Monday, September 28, 2009

Xerox buys ACS

Wow! Another hardware vendor jumps on a major outsourcing provider. Xerox, the $17 billion copier and document processing giant has acquired $6.5 billion outsourcing roll-up ACS. ACS, of course, has a huge document-centric outsourcing practice, but does all sorts of other outsourcing as well. Its current CEO Lynn Blodgett, is a former data entry outsourcing specialist, whose history actually goes back to Unibase, where he worked with current Kofax CEO Reynolds Bish.

Over the past couple years, ACS has generated more than $500 million in cash each year, but it also has $2 billion in debt that Xerox will assume. According to the Wall Street Journal, "Xerox's deal values ACS shares at $63.11 each, a 34% premium to Friday's closing price and 55 cents below the stock's record high set in February 2006. Holders would get $18.60 and 4.935 shares of Xerox for each ACS share. Xerox also will assume $2 billion of ACS debt and issue $300 million of convertible preferred stock."

The deal should make Xerox a $22 billion company with some $10  billion in worldwide service revenue. ACS' international revenue was very limited, like $.5 billion annually, while Xerox has a more mature international services business, so there should be some synergies there.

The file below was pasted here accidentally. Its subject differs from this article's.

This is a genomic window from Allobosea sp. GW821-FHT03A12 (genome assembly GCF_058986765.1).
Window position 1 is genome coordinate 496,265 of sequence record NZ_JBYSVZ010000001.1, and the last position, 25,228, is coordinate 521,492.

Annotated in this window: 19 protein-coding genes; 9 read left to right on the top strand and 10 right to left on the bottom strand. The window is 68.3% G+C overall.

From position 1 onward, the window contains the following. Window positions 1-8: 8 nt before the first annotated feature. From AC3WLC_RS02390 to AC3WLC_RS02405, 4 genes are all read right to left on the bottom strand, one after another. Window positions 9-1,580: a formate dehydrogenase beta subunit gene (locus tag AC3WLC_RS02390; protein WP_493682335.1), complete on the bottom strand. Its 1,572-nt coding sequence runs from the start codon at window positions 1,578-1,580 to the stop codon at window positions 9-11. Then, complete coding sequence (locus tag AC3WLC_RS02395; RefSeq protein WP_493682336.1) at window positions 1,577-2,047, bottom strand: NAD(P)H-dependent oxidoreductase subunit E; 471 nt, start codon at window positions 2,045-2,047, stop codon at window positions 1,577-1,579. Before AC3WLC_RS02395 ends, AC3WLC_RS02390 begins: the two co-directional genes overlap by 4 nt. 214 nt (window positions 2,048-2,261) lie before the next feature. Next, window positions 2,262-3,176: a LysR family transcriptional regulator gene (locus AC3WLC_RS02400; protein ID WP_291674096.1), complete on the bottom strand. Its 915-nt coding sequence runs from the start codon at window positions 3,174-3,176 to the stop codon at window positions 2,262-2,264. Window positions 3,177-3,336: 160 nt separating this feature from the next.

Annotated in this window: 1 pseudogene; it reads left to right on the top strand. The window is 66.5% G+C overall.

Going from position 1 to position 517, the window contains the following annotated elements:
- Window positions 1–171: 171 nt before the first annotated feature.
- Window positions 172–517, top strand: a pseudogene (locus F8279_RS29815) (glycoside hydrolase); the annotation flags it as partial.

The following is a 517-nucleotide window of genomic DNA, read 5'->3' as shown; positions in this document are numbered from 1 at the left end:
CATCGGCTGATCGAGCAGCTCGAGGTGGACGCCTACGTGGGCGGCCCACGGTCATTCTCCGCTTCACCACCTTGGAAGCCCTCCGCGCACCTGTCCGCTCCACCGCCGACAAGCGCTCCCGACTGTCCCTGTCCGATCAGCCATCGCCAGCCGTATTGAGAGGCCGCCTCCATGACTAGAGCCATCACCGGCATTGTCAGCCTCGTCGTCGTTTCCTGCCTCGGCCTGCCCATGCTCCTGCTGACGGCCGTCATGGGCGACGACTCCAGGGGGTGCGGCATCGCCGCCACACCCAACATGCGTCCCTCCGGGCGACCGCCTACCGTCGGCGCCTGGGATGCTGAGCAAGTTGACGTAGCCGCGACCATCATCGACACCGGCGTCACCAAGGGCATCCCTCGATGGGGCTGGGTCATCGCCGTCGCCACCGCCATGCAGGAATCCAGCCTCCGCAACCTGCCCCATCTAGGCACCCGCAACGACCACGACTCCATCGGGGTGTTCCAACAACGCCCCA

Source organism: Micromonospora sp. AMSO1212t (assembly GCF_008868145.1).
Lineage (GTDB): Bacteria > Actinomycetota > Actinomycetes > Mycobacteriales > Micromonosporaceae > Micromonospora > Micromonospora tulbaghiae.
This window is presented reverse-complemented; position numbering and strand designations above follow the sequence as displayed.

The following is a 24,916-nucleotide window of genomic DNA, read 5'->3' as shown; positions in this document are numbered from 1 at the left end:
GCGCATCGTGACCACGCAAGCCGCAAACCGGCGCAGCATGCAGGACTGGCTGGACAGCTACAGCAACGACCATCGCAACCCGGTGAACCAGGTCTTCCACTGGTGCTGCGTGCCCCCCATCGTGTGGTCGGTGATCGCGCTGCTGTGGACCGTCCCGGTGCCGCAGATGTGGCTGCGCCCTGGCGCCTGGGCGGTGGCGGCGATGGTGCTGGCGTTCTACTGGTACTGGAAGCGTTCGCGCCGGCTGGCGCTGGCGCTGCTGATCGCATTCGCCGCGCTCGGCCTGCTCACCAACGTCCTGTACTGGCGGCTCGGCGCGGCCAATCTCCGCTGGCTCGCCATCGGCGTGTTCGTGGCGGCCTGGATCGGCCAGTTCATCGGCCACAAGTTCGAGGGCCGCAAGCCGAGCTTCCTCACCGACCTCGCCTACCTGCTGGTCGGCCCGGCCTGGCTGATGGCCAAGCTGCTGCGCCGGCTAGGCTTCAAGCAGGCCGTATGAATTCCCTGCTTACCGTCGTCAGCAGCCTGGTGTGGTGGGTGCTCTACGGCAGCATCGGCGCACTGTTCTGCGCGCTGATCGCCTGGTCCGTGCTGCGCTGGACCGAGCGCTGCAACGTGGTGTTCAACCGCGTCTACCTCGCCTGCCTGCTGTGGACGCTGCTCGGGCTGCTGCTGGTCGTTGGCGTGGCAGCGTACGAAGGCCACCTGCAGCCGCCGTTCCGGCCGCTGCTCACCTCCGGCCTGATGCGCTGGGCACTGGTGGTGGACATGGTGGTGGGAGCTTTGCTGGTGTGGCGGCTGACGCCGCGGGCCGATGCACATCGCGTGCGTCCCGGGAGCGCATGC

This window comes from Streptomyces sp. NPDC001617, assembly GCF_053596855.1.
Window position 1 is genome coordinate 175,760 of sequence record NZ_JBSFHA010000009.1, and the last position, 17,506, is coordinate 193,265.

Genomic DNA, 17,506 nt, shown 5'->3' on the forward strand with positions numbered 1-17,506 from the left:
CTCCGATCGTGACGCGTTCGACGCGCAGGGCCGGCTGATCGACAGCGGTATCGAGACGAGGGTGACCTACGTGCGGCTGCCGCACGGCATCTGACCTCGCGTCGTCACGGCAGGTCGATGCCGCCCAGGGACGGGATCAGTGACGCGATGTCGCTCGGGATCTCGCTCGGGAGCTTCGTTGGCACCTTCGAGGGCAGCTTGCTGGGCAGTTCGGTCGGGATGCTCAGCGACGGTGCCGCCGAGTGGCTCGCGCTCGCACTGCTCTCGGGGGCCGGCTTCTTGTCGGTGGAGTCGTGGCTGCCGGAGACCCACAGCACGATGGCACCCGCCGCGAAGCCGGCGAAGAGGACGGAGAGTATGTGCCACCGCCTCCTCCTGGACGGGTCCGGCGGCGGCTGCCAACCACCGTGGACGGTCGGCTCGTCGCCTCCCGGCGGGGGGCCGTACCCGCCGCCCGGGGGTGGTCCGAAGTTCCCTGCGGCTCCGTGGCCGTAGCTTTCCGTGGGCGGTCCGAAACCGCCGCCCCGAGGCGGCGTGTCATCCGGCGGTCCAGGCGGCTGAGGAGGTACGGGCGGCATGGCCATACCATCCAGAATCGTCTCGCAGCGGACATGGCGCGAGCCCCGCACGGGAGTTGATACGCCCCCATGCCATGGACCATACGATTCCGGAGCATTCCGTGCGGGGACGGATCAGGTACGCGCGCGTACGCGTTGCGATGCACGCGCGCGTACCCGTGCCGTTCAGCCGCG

Here's a line from the presentation give by Xerox, "The lines between business process
and document management are blurring." - which makes a lot of sense. We've talked a lot recently about enterprise capture and how it needs to feed several areas of an organization, presumably with different workflows. Of course, the same can be said for document output world, where Xerox also plays.

The acquisition, of course, follows, HP's acquisition of EDS and Dell's of Perot Systems, so it's all pretty fascinating. Does this mean that people like Kodak and Fujitsu will buy document imaging service bureaus? BancTec and Scan-Optics have already started down this path.


1 comment:

Xerox 6130 toner said...

It is inevitable for things of this sort to happen, especially in today's time. Whether you have a large company or not, I think product managers should really take a look into their Product Opportunity Gap (POG) and really see if they can make a difference or not. Many calculations have to be taken into consideration when looking at the company at an All-Around perspective. Judgment's cannot necessarily be made upon feelings rather logic. Being a business man and reading this, I sincerely think a better alternative could be formed. But, if not, then instead of worrying about losing money, unravel some sort of 'secret plan' to your organization to help boost confidence and productivity rate. That's my personal opinion.